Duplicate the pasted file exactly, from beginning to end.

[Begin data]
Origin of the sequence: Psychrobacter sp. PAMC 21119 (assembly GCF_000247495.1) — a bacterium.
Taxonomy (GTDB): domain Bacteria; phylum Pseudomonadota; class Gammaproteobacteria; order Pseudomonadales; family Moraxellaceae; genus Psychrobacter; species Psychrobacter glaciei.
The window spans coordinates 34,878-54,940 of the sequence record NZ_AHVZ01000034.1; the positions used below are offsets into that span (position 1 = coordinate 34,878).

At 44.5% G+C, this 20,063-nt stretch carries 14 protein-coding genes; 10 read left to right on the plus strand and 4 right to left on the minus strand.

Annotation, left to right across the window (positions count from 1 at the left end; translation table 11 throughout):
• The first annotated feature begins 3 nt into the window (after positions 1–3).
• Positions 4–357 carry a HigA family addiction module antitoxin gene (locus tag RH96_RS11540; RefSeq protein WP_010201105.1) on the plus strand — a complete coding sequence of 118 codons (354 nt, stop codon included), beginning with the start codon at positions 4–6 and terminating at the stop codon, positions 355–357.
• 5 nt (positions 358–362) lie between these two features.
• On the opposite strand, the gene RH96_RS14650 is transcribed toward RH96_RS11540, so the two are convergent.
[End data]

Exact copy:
Origin of the sequence: Psychrobacter sp. PAMC 21119 (assembly GCF_000247495.1) — a bacterium.
Taxonomy (GTDB): domain Bacteria; phylum Pseudomonadota; class Gammaproteobacteria; order Pseudomonadales; family Moraxellaceae; genus Psychrobacter; species Psychrobacter glaciei.
The window spans coordinates 34,878-54,940 of the sequence record NZ_AHVZ01000034.1; the positions used below are offsets into that span (position 1 = coordinate 34,878).

At 44.5% G+C, this 20,063-nt stretch carries 14 protein-coding genes; 10 read left to right on the plus strand and 4 right to left on the minus strand.

Annotation, left to right across the window (positions count from 1 at the left end; translation table 11 throughout):
• The first annotated feature begins 3 nt into the window (after positions 1–3).
• Positions 4–357 carry a HigA family addiction module antitoxin gene (locus tag RH96_RS11540; RefSeq protein WP_010201105.1) on the plus strand — a complete coding sequence of 118 codons (354 nt, stop codon included), beginning with the start codon at positions 4–6 and terminating at the stop codon, positions 355–357.
• 5 nt (positions 358–362) lie between these two features.
• On the opposite strand, the gene RH96_RS14650 is transcribed toward RH96_RS11540, so the two are convergent.